By Molly Ball. October 3, 2022. (TIME).
To the untrained ear, Hester Peirce’s comment sounded anodyne, but everyone in the audience knew what she was doing: selling out her boss. “It’s fairly clear,” the U.S. Securities and Exchange commissioner said from the Washington conference stage, “that we’ve been taking an enforcement-first approach in an area where we should be taking a regulatory-first approach. I think we’ve got the balance wrong right now.”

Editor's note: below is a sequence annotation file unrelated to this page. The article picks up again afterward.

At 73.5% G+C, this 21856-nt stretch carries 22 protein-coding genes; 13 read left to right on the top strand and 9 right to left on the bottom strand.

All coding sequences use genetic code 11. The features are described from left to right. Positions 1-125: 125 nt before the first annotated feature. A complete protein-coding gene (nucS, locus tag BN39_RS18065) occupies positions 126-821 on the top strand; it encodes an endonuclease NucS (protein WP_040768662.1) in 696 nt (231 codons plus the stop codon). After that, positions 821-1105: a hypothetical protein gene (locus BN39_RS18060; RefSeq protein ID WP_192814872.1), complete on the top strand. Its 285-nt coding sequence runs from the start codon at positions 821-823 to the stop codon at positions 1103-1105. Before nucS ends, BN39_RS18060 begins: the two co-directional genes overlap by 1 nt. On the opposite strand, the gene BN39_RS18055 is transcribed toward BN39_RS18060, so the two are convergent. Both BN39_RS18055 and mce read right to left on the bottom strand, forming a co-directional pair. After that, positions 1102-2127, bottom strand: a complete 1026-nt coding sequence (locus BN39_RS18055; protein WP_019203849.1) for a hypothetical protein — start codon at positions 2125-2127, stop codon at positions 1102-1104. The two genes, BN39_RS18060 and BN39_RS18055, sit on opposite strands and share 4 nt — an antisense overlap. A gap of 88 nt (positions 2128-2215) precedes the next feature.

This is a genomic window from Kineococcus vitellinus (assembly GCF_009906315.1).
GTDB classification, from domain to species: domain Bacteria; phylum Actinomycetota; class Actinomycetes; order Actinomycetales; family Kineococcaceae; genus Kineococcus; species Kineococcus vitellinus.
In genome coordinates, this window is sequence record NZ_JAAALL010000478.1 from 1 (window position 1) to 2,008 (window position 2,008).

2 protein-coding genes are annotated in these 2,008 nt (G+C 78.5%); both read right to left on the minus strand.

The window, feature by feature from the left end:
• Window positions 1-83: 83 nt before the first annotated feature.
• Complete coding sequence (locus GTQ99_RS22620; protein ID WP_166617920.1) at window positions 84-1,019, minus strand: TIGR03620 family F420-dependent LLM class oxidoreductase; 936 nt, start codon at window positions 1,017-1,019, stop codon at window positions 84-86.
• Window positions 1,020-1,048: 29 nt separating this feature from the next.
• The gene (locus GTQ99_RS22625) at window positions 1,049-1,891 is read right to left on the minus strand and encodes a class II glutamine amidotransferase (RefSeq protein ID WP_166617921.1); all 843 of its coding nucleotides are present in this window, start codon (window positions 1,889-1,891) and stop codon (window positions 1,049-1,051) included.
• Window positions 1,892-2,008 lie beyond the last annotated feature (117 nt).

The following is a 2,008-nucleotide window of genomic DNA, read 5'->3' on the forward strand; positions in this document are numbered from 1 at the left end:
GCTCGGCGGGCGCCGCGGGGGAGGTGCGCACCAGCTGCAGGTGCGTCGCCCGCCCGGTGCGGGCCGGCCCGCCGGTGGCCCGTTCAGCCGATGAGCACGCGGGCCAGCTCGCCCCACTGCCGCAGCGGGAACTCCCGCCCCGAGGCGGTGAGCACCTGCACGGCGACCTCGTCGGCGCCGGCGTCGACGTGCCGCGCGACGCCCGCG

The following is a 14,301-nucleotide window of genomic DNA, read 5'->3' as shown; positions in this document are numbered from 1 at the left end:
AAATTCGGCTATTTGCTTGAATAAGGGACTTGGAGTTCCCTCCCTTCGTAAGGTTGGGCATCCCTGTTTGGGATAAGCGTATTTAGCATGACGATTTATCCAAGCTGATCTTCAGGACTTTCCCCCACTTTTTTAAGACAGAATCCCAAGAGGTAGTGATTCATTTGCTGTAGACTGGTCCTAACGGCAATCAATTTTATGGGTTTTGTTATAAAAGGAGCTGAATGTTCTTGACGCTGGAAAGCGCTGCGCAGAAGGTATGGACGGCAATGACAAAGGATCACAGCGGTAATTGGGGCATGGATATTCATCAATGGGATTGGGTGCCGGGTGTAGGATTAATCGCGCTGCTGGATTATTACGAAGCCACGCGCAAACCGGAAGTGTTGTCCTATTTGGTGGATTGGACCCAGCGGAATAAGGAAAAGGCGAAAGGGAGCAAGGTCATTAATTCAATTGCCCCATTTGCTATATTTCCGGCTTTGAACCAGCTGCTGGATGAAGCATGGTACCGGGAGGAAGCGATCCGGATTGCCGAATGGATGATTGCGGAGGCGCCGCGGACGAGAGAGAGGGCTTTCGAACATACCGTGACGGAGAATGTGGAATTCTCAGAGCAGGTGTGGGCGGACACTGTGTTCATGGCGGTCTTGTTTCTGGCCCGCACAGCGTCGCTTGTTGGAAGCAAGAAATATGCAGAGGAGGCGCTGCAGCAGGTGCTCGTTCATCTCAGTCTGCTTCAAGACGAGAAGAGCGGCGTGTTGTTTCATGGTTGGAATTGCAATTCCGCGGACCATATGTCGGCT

Peirce was speaking at the D.C. Blockchain Summit in May, to an audience of the cryptocurrency faithful. Outside the auditorium, geeks, lobbyists and investors mingled in a cavernous converted warehouse. “Trust is non-fungible,” read a banner for the accounting firm Deloitte, hung from a balcony where the company was sponsoring a lavish spread of snacks. Most attendees were done up in D.C. drag—conservative suits and dresses, more boardroom than Burning Man.